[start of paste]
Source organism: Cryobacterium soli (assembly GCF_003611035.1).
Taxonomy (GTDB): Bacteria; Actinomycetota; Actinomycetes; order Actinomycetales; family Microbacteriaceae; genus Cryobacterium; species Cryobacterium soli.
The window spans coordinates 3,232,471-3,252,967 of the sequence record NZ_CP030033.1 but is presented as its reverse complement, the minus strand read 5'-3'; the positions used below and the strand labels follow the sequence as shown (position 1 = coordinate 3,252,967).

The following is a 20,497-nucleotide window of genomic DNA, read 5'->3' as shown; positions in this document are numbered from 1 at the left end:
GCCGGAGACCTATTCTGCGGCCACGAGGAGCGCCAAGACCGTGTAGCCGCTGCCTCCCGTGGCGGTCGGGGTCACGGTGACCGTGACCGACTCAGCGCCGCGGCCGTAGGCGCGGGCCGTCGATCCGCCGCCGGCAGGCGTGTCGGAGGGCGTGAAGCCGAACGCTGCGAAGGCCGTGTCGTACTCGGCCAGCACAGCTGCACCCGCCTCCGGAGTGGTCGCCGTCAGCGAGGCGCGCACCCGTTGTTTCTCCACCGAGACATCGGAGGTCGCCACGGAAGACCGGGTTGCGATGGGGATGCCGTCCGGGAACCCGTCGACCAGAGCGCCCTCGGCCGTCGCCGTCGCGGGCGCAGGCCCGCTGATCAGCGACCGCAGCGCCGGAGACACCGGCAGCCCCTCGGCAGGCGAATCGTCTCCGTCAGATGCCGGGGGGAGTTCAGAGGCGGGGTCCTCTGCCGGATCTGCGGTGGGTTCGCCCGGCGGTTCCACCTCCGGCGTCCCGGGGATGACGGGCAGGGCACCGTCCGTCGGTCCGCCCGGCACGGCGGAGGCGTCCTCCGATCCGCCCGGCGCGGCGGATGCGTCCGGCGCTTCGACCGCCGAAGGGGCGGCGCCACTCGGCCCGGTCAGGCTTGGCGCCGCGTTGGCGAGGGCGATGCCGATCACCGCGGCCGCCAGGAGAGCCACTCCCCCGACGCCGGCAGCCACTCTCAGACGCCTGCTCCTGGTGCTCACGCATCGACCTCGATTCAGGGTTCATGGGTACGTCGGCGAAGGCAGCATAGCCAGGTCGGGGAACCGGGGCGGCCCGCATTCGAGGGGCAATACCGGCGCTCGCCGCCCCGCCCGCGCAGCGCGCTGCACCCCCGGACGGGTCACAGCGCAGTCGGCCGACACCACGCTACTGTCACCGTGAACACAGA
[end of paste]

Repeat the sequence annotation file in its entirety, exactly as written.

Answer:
Source organism: Cryobacterium soli (assembly GCF_003611035.1).
Taxonomy (GTDB): Bacteria; Actinomycetota; Actinomycetes; order Actinomycetales; family Microbacteriaceae; genus Cryobacterium; species Cryobacterium soli.
The window spans coordinates 3,232,471-3,252,967 of the sequence record NZ_CP030033.1 but is presented as its reverse complement, the minus strand read 5'-3'; the positions used below and the strand labels follow the sequence as shown (position 1 = coordinate 3,252,967).

The following is a 20,497-nucleotide window of genomic DNA, read 5'->3' as shown; positions in this document are numbered from 1 at the left end:
GCCGGAGACCTATTCTGCGGCCACGAGGAGCGCCAAGACCGTGTAGCCGCTGCCTCCCGTGGCGGTCGGGGTCACGGTGACCGTGACCGACTCAGCGCCGCGGCCGTAGGCGCGGGCCGTCGATCCGCCGCCGGCAGGCGTGTCGGAGGGCGTGAAGCCGAACGCTGCGAAGGCCGTGTCGTACTCGGCCAGCACAGCTGCACCCGCCTCCGGAGTGGTCGCCGTCAGCGAGGCGCGCACCCGTTGTTTCTCCACCGAGACATCGGAGGTCGCCACGGAAGACCGGGTTGCGATGGGGATGCCGTCCGGGAACCCGTCGACCAGAGCGCCCTCGGCCGTCGCCGTCGCGGGCGCAGGCCCGCTGATCAGCGACCGCAGCGCCGGAGACACCGGCAGCCCCTCGGCAGGCGAATCGTCTCCGTCAGATGCCGGGGGGAGTTCAGAGGCGGGGTCCTCTGCCGGATCTGCGGTGGGTTCGCCCGGCGGTTCCACCTCCGGCGTCCCGGGGATGACGGGCAGGGCACCGTCCGTCGGTCCGCCCGGCACGGCGGAGGCGTCCTCCGATCCGCCCGGCGCGGCGGATGCGTCCGGCGCTTCGACCGCCGAAGGGGCGGCGCCACTCGGCCCGGTCAGGCTTGGCGCCGCGTTGGCGAGGGCGATGCCGATCACCGCGGCCGCCAGGAGAGCCACTCCCCCGACGCCGGCAGCCACTCTCAGACGCCTGCTCCTGGTGCTCACGCATCGACCTCGATTCAGGGTTCATGGGTACGTCGGCGAAGGCAGCATAGCCAGGTCGGGGAACCGGGGCGGCCCGCATTCGAGGGGCAATACCGGCGCTCGCCGCCCCGCCCGCGCAGCGCGCTGCACCCCCGGACGGGTCACAGCGCAGTCGGCCGACACCACGCTACTGTCACCGTGAACACAGA